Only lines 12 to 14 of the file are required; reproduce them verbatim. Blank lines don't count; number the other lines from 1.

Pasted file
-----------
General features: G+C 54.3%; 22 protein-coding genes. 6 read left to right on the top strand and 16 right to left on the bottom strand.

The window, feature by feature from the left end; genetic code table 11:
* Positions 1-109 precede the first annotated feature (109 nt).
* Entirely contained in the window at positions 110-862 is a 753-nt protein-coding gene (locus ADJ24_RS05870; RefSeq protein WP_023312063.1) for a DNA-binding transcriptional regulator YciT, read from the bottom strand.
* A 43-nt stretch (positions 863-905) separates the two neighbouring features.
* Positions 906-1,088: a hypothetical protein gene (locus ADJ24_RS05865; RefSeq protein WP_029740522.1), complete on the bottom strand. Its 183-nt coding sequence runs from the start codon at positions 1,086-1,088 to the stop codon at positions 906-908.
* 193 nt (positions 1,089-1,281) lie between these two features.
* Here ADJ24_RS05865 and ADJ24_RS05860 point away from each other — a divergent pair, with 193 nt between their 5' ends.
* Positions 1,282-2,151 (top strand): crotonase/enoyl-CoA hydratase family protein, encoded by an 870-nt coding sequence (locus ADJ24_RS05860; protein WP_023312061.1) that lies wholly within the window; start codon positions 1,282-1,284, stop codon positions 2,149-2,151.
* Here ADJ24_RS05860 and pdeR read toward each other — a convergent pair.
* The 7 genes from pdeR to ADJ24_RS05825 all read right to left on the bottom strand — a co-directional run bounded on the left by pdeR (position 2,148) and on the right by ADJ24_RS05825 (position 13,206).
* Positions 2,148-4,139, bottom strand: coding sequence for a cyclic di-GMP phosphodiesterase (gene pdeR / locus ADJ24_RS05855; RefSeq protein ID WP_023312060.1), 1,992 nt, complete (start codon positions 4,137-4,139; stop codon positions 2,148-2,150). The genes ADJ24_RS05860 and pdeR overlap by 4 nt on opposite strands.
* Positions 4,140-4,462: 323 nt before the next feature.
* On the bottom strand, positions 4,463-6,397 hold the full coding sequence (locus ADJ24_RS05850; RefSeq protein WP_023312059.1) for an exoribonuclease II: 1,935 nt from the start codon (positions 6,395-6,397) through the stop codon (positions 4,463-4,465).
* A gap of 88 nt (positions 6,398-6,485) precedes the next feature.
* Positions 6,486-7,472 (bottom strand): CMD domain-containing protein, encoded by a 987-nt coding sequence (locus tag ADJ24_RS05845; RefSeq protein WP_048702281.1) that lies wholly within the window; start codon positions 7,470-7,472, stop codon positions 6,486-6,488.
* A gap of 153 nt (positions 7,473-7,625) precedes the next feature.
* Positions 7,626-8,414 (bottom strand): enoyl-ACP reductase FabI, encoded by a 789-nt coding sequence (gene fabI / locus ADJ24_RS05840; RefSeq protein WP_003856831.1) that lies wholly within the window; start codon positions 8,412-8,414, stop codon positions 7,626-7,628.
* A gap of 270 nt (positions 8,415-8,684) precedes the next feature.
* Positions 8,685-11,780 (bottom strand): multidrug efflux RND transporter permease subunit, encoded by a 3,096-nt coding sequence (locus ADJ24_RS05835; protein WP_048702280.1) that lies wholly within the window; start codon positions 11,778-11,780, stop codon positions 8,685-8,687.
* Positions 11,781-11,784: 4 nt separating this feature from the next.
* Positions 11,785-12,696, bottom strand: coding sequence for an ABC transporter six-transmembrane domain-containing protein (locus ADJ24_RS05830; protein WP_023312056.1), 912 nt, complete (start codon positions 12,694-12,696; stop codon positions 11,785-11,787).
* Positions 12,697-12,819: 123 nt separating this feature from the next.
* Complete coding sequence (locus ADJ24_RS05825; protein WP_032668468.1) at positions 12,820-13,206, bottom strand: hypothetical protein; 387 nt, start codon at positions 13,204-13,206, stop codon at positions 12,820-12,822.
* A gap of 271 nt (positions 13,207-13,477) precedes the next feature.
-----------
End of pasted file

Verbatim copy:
* Positions 2,148-4,139, bottom strand: coding sequence for a cyclic di-GMP phosphodiesterase (gene pdeR / locus ADJ24_RS05855; RefSeq protein ID WP_023312060.1), 1,992 nt, complete (start codon positions 4,137-4,139; stop codon positions 2,148-2,150). The genes ADJ24_RS05860 and pdeR overlap by 4 nt on opposite strands.
* Positions 4,140-4,462: 323 nt before the next feature.
* On the bottom strand, positions 4,463-6,397 hold the full coding sequence (locus ADJ24_RS05850; RefSeq protein WP_023312059.1) for an exoribonuclease II: 1,935 nt from the start codon (positions 6,395-6,397) through the stop codon (positions 4,463-4,465).